Your Facebook Profile, Posts & Interactions
We "create" information in Facebook in a few different ways; updating our profile, status updates, checking in at locations, uploading pictures/videos, private messaging our friends, updating our story, and commenting on our friends' posts. Some people create information for others to see only rarely, perhaps on special occasions. Others create posts many times a day. Many people have a certain theme to their posts (such as a strong political point of view, or pictures of their children/grandchildren), while others will post on a variety of topics. Whatever your approach, you should be aware that any of us can fall into the following emotional traps that can lead to a unsatisfying Facebook experience.
Failure to Feel Gratified
Acceptance — For most of us, it began in childhood - that need to feel accepted, to "fit in", to be acknowledged for something about ourselves that made us feel special and like we belonged. For many of us, the importance of social cliques and the need to be part of the "in crowd" diminished as we entered adulthood. But we still hunger for a bonding with friends, and the feeling that we belong to a "tribe" of mutual respect and interest. If we define ourselves too much through our Facebook identity, and we don't get that instant gratification through our score-keeping (see below), it can be a very depressing, unfulfilling experience.
Instant Gratification — We humans have a built-in basic drive to experience pleasure and to avoid pain. In psychology circles, this is known as the "pleasure principle". This natural instinct has two parts; 1) we naturally want to have pleasure, and 2) we prefer to have it now! How many times have you created a Facebook post or comment, only to find yourself minutes later checking to see who has Liked — or better yet, Loved — your post? We can become obsessed with hoping and looking for positive reinforcement of our post (our experiences, our successes, our point of view, etc.). And if that positive response is slow to come — or heaven forbid, never comes — from those whose opinions we value, we take a psychological hit. And if we don't keep the proper perspective, we can see it as a personal slap in the face!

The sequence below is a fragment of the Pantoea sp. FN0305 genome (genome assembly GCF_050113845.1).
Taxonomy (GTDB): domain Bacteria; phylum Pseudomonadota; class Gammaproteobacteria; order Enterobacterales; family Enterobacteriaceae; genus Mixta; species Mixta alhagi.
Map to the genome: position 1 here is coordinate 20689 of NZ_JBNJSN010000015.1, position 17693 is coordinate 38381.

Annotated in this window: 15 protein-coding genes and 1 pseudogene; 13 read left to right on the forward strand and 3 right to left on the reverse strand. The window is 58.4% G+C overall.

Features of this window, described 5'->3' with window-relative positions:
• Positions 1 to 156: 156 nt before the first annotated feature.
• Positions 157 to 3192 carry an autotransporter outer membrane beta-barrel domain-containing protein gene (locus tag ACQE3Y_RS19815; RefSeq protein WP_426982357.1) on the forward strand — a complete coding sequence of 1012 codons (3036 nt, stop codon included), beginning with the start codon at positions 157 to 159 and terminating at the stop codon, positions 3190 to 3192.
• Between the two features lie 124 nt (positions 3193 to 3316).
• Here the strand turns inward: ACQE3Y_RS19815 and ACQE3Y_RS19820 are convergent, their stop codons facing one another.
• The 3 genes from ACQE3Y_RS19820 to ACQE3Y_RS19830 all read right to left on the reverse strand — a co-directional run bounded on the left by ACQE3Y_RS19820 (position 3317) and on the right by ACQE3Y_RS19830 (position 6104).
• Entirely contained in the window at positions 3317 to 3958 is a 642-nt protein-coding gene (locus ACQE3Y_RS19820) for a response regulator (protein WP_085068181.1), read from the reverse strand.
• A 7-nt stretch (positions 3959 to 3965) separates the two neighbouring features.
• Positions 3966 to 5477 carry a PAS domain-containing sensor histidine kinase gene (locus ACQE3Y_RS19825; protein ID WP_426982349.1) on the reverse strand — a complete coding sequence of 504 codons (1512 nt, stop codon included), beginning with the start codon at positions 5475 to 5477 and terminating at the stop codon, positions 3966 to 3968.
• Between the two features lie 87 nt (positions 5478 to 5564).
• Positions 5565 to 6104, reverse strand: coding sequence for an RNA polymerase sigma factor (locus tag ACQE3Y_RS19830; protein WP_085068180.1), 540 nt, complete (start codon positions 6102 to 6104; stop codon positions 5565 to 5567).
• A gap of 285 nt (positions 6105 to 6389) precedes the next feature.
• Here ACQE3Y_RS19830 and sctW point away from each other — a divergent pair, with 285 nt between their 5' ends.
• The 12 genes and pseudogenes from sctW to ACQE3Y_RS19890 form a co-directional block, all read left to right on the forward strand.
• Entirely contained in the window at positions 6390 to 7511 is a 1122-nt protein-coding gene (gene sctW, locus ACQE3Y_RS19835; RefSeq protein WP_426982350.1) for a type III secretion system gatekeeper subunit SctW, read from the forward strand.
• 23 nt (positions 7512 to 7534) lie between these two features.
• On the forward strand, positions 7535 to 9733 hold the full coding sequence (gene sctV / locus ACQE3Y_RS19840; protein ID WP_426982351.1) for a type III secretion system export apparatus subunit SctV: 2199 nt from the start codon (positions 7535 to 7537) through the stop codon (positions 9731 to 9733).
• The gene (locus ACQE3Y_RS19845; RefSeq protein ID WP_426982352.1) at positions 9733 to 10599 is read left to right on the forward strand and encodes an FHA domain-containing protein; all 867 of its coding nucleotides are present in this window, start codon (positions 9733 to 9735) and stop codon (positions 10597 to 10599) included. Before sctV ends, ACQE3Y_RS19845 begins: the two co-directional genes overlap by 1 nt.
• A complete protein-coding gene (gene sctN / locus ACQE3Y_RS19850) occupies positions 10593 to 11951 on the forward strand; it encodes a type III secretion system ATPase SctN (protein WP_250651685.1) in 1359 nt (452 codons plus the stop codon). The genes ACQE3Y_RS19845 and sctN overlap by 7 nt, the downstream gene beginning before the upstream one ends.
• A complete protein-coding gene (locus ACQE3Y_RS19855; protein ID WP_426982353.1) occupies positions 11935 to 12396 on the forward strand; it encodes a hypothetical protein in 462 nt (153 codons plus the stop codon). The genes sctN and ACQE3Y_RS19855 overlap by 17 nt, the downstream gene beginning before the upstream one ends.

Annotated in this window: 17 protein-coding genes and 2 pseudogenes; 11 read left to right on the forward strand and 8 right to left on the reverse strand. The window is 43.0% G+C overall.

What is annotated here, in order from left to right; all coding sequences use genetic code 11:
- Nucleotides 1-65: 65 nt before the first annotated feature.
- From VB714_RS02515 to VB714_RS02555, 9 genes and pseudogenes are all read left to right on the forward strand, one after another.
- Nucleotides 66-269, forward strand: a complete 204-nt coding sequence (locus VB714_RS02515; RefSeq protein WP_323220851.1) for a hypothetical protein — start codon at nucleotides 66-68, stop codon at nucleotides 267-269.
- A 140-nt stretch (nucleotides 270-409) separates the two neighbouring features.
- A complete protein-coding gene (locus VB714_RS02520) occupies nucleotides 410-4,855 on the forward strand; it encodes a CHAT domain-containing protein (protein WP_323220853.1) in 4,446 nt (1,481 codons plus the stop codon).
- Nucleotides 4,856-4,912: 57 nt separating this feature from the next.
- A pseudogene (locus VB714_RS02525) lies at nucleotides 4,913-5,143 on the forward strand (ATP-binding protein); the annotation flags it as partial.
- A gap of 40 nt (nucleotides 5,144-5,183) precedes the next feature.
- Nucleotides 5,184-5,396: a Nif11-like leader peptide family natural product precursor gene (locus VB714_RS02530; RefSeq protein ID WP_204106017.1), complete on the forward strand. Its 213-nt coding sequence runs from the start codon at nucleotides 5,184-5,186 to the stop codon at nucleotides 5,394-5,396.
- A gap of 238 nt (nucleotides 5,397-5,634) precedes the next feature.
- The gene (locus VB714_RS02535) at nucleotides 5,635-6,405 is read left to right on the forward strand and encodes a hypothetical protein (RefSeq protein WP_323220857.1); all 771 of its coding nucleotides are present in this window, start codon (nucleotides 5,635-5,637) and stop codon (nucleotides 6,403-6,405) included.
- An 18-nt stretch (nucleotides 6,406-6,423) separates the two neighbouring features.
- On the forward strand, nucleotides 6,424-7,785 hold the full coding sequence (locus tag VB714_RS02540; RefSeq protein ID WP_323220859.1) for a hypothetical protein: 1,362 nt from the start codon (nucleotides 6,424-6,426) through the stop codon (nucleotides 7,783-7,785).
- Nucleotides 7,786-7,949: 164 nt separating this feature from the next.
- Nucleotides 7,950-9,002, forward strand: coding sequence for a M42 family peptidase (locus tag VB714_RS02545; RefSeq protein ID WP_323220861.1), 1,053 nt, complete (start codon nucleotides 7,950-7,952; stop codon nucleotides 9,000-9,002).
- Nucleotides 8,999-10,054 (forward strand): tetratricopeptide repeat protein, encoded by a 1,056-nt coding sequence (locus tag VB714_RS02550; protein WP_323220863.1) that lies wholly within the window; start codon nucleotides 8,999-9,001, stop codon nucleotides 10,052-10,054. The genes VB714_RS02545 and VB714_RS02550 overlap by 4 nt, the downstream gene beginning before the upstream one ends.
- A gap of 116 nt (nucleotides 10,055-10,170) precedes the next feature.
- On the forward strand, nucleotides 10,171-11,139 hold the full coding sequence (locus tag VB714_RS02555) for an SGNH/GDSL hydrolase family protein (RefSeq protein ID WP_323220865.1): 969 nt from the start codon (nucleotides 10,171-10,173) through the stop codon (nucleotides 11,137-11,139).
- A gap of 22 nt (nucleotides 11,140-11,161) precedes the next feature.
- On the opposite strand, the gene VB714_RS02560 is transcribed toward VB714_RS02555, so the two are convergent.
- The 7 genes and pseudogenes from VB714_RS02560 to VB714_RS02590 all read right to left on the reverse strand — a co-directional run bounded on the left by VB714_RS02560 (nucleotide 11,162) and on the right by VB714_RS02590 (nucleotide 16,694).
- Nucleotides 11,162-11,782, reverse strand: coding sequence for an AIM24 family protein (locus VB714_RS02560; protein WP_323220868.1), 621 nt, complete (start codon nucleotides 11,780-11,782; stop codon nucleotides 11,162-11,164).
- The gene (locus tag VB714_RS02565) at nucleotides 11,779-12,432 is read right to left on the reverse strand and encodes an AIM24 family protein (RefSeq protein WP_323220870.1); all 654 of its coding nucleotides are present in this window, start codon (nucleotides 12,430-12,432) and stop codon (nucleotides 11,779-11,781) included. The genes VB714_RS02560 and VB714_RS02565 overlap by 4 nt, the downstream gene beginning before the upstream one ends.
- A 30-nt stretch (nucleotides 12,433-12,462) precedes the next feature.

Score-keeping — We can only realize gratification (be it instant or deferred) if we "keep score", and most of us do it at one time or another. How many birthday wishes did you receive compared to your best friend? Did anyone share (re-post) that insightful article that you wrote? Are people liking the pictures of your son's soccer games as much they used to? Why or why not??? We consciously or subconsciously perform these calculations, and through over-analyzing our findings we draw much deeper conclusions that may or may not be valid.
Compulsive Use — According to the American Journal of Psychiatry, Facebook addiction is an emerging and significant issue. Although research on the compulsive use of Facebook is in its early phases, the experts seem to agree - for some, there is a direct relationship between obsessive use of Facebook and depression, anxiety and social insecurity. This often leads to a negative impact in one's "real" life (damaged relationships, job productivity decline, poor sleep habits, lack of self-esteem). You may be impacted, and don't even realize it. Are any of these true for you?:
Do you jump on Facebook as a matter of habit or out of boredom?
Is Facebook the first app you open when you pick up your iphone or laptop?
Are you drawn to Facebook when you know you should be doing something else (spending real family time, working, sleeping)?
Do you ever wonder where the time went after using Facebook?
Are you preoccupied with how well-received your last Facebook post was?
Do you feel like you're "missing something" or negligent of your friends when you are off Facebook for too long? How long is too long for you?
Do you ever feel obligated to comment on your friends' posts, or guilty when you don't?
Ego-binging — Our egos represent the external view of ourselves that many people use to define who they are to the world; they believe that their looks, job, money and possessions actually form their identity. For many people, their ego totally hides their "authentic self" - the truest definition of who we are on the inside. Interestingly, studies have shown that humans spend about 30–40% of their speech talking about themselves, but this number jumps to about 80% in their social media posts. Ego-binging is an obsessive need to convince others that we are happy, successful, smart, talented, attractive — or that our point of view is "right". We look to Facebook to prove and validate our value from our ego's point of view. The practice of ego-binging conflicts with your true self's core values and can destroy relationships. On Facebook, it is all too easy to slip into a dominating "me" mode of thinking, which can be addictive, mindless and self-gratifying. It can totally alienate you from the very people you were hoping to impress, and importantly, pull you away from your "true self"!
Facebook Misalignment with Your True Self
Your True Self — As mentioned earlier, everyone has an inner, authentic "true self". It's that part of you that remains when you strip away the external, ego-related things that society defines us by: fame, fortune, good looks, lofty job titles, degrees, credentials, shiny cars, big houses, exotic vacations, etc. Discovering and connecting with your authentic self, according to many psychology experts, is the key to finding true happiness, flourishing in your personal and business life, living with integrity, finding peace and even discovering your life purpose. When your external (ego) self is misaligned with your inner (authentic) self, we become conflicted and find it hard to achieve true happiness and fulfillment. When used improperly, Facebook can contribute greatly to this ego-based unhappiness.